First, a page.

Transcribed from A Standard History of Kansas and Kansans, written and compiled by William E. Connelley, Secretary of the Kansas State Historical Society, Topeka. [Revised ed.] Chicago: Lewis Publishing Co., 1919, c1918. 5 v. (xlviii, 2530 p., [155] leaves of plates): ill., maps (some fold.), ports.; 27 cm.

Elmer A. Griffith

ELMER A. GRIFFITH, now one of the board of commissioners of Pawnee County, had demonstrated his ability as a business man and as a farmer and stock raiser long before this office was urged upon him by his fellow citizens. His interests as a farmer and stockman are chiefly identified with Browns Grove Township.

Mr. Griffith barely missed being a native of Pawnee County. His birth occurred in Lee County, Iowa, November 27, 1876, and he was brought to Pawnee County at the age of two years in a covered wagon, went through the preliminaries of home making on a frontier homestead, and as years and strength came to him he did his share in the development of that home. Mr. Griffith is a son of one of the pioneers of Ash Valley, William P. Griffith, whose trials and experiences as a Western Kansas farmer and whose varied and interesting life has been detailed at some length on other pages of this publication.

Mr. Griffith laid the foundation of his education in country schools. He lived at home and worked for his father until the age of twenty-five, and then came to Browns Grove Township, where he bought a tract of raw land. He was single and for several months he boarded with a neighbor before building his first shelter, a small two-room house of frame. From the old homestead he had brought the nucleus of a herd of stock, and stockraising has always been one of his chief interests. At the same time he sowed extensively of the staple grain crops, and through his efforts as a grain grower and stock man he now enjoys the possession of 800 acres. His home farm is 300 acres in sections 4 and 5, township 20, range 20, while in Ness County, Kansas, he has a ranch property of 1,000 acres near Beeler. This ranch is stocked with graded Shorthorns. His main farm is one of thoroughly substantial improvements, including residence, barn 60 by 84 feet, and a standard silo of 150 tons capacity. The silo Mr. Griffith has found one of the most profitable investments he has ever made as a stock farmer. He is also a stockholder in the Farmers Elevator Company at Burdett.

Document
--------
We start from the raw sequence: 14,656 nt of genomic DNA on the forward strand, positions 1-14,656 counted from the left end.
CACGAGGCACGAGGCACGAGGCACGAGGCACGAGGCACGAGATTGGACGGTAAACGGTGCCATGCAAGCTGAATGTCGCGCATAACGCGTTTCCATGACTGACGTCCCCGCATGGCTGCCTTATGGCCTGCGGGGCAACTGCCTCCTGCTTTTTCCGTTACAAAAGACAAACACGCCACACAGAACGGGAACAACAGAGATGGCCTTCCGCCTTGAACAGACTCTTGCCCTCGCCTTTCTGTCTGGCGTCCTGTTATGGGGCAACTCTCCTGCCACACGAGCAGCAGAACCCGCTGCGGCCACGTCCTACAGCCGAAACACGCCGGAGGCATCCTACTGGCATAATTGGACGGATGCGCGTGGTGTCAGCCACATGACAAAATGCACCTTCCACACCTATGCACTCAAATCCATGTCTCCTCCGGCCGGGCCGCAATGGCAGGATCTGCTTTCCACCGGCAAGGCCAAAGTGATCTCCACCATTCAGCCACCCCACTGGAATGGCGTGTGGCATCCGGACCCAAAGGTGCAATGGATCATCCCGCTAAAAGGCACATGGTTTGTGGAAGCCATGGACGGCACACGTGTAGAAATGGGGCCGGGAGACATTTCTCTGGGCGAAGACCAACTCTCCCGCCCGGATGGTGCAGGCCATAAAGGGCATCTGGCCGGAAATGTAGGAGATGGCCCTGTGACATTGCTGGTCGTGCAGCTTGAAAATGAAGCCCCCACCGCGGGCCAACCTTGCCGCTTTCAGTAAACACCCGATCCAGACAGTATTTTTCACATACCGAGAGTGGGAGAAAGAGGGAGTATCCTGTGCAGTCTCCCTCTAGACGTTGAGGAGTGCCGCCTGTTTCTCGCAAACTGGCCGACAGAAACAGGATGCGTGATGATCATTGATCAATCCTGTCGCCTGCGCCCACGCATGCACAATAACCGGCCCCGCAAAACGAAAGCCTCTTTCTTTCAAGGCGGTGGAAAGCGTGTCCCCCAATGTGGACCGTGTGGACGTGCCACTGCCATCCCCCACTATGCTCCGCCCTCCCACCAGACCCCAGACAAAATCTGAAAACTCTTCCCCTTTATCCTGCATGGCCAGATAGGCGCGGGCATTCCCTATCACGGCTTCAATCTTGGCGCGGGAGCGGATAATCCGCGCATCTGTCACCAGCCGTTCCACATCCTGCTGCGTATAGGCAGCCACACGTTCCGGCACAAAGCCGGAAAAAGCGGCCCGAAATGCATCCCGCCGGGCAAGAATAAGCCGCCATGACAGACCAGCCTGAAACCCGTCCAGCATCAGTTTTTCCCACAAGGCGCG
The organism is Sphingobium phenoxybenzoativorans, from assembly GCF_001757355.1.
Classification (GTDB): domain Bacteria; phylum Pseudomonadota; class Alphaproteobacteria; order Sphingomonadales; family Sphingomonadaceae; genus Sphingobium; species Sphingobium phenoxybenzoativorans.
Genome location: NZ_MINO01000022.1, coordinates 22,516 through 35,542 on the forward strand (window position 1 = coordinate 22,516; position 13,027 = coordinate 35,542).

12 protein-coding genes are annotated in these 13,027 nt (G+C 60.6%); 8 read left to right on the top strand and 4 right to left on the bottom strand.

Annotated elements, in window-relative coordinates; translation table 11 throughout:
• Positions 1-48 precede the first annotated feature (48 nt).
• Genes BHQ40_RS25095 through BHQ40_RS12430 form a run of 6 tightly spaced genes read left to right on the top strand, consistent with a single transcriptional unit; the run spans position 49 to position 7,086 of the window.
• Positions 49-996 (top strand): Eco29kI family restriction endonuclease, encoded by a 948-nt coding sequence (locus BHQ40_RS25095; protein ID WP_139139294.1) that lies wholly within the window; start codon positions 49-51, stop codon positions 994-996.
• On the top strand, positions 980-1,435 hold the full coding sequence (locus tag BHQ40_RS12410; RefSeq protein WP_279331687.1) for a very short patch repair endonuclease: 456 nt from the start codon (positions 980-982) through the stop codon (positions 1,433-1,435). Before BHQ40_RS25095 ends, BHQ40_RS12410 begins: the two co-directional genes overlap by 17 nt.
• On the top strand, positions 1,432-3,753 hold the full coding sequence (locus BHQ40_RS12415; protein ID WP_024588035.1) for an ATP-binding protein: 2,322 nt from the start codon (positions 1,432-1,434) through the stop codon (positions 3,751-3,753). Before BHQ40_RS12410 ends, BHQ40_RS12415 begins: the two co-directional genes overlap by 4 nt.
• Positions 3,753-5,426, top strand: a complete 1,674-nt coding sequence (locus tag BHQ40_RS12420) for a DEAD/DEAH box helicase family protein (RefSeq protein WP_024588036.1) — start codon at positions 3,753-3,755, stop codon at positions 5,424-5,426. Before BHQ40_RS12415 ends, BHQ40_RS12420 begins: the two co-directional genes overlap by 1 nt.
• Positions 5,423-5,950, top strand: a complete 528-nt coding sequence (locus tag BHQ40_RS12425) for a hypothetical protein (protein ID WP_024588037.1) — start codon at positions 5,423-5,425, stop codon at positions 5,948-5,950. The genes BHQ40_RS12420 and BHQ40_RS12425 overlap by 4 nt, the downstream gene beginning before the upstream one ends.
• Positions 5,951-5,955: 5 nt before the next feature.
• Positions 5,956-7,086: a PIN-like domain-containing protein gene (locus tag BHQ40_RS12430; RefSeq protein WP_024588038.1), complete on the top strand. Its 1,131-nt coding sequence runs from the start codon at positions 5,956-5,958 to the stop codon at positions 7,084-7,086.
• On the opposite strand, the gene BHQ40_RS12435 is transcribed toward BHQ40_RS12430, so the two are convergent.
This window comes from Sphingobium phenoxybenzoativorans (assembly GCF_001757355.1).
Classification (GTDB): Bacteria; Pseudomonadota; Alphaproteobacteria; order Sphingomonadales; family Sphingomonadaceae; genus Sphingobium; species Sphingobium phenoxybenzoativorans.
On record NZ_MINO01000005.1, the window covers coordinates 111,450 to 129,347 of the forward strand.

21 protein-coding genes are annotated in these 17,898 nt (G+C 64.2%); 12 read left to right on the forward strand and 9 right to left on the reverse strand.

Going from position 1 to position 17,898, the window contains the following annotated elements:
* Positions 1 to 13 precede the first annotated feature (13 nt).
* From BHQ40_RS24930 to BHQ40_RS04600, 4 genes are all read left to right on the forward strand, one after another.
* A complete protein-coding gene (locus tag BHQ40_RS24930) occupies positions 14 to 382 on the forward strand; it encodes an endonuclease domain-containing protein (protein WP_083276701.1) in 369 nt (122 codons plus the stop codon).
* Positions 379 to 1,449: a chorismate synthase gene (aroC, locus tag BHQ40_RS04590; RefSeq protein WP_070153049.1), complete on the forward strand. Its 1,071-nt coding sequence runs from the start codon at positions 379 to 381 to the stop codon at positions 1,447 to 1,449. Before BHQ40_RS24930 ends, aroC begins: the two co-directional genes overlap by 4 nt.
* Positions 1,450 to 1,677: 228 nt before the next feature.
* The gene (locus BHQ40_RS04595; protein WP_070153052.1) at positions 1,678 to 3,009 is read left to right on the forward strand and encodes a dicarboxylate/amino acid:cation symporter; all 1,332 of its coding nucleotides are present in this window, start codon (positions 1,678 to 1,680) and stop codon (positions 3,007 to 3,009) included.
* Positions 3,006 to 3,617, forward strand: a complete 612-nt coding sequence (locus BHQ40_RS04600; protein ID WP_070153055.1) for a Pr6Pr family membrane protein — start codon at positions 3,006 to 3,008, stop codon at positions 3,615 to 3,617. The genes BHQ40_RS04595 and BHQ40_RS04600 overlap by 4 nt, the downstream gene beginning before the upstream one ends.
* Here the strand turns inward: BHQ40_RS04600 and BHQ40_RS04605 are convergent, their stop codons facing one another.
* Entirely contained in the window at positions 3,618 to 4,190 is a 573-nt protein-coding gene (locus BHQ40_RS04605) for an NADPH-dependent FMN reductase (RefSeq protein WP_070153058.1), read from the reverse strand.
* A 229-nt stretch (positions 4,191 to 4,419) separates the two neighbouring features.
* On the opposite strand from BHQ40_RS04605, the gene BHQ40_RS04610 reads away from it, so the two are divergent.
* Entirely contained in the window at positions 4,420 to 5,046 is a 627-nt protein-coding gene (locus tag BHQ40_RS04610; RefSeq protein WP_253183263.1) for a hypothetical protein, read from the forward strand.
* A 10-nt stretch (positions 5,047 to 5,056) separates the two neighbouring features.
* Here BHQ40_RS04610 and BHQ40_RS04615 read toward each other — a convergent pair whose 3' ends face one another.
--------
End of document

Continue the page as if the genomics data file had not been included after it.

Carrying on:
In 1915 Mr. Griffith took up his home at Burdett and has erected there a bungalow home probably the equal in convenience and appointment of any residence in the county. It contains nine rooms and is of most modern construction and furnishing throughout. At Burdett Mr. Griffith is also interested as a partner in an implement house.

While in the country he served as a director of the schools. In 1912 he was elected a county commissioner from the second district and was re-elected in 1916. On the county board Mr. Griffith has been associated with Messrs. Brinkman, Zook, Shady and Posey. The chief matter which has come before the board has been the movement for the construction of a new court house for Pawnee County. Recently the contract for that building has been let. The board has planned to pay for this building by direct taxation in a period of five years. The first levy for that purpose was made in August, 1917. During the time Mr. Griffith has been on the Board Pawnee County has done a great deal of development of roads and bridges, and the county now is one of the leaders in improved highways. The few remaining debts of the county have also been paid by the board, and Pawnee County is one of the Kansas counties that has no bonded debt.

Mr. Griffith was twenty-four years of age before he was privileged to cast his first presidential vote. It was given to Mr. McKinley in 1900. Political aspirations have not been in his line, and he was practically commanded to come out and stand for the office he now holds. He is of progressive principles but has always supported the republican candidate for president.

In Pawnee County January 25, 1905, Mr. Griffith married Miss Nellie Shafer, daughter of Matis and Lizzie (Williams) Shafer. Her father was born in Indiana of German parentage. Mrs. Griffith was one of fourteen children. Four children share the comforts and pleasures of the beautiful Griffith home at Burdett. Their names are Bernice, Beatrice, Blanche and Cecil.

Pages 2433-2434.